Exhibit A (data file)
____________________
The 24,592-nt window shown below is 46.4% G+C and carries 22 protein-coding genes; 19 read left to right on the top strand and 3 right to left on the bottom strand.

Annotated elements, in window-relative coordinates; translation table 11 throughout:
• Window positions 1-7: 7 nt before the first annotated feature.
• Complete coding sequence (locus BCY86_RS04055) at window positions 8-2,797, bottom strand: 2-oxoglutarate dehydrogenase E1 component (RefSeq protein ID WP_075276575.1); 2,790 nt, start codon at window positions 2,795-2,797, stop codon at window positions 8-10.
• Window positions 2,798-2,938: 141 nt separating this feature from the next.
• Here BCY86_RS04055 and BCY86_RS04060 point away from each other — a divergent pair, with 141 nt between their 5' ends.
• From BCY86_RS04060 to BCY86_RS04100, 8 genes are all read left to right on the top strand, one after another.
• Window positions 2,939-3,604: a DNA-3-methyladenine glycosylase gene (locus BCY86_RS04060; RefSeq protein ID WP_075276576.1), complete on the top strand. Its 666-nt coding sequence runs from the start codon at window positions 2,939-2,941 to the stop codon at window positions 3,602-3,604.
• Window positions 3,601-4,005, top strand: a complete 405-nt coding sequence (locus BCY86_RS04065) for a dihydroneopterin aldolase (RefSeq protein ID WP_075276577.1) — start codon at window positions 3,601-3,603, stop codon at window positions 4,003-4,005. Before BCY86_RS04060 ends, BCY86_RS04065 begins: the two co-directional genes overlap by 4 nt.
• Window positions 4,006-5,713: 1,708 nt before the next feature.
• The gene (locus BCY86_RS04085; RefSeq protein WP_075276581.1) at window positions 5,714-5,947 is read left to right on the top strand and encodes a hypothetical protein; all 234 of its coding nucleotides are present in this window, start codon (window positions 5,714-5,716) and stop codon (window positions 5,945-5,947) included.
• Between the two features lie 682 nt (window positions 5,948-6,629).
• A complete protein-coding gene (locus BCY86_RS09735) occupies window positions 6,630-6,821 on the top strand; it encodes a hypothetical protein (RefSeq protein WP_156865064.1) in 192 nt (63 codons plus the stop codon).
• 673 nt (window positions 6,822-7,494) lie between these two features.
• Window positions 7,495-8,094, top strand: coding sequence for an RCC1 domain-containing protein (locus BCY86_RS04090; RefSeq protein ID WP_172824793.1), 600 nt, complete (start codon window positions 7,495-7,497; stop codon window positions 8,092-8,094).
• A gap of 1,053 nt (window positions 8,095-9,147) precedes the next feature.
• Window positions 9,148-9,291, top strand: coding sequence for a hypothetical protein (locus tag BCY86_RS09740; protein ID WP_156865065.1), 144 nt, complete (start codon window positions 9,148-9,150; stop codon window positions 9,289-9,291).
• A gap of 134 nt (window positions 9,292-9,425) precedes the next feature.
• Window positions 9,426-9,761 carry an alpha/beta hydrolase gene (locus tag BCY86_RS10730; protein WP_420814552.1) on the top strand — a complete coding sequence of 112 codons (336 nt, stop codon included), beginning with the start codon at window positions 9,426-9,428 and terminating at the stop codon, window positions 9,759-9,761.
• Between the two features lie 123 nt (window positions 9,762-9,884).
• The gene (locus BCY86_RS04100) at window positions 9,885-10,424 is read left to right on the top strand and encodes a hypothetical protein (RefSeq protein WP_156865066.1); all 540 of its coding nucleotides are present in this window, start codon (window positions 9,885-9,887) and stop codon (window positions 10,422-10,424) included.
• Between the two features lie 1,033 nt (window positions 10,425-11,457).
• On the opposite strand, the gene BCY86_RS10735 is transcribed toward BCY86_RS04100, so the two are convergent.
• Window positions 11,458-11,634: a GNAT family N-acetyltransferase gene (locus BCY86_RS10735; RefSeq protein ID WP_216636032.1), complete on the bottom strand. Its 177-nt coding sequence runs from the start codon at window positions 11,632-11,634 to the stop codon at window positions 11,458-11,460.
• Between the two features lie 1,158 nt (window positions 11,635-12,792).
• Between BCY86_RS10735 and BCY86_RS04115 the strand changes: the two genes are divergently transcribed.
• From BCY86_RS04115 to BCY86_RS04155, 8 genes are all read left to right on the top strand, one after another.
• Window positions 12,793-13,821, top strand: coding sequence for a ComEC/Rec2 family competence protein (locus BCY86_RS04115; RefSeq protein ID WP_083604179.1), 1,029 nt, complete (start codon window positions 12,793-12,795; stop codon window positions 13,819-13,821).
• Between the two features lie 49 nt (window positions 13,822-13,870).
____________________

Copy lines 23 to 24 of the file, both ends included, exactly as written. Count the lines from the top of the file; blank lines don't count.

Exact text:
• On the opposite strand, the gene BCY86_RS10735 is transcribed toward BCY86_RS04100, so the two are convergent.
• Window positions 11,458-11,634: a GNAT family N-acetyltransferase gene (locus BCY86_RS10735; RefSeq protein ID WP_216636032.1), complete on the bottom strand. Its 177-nt coding sequence runs from the start codon at window positions 11,632-11,634 to the stop codon at window positions 11,458-11,460.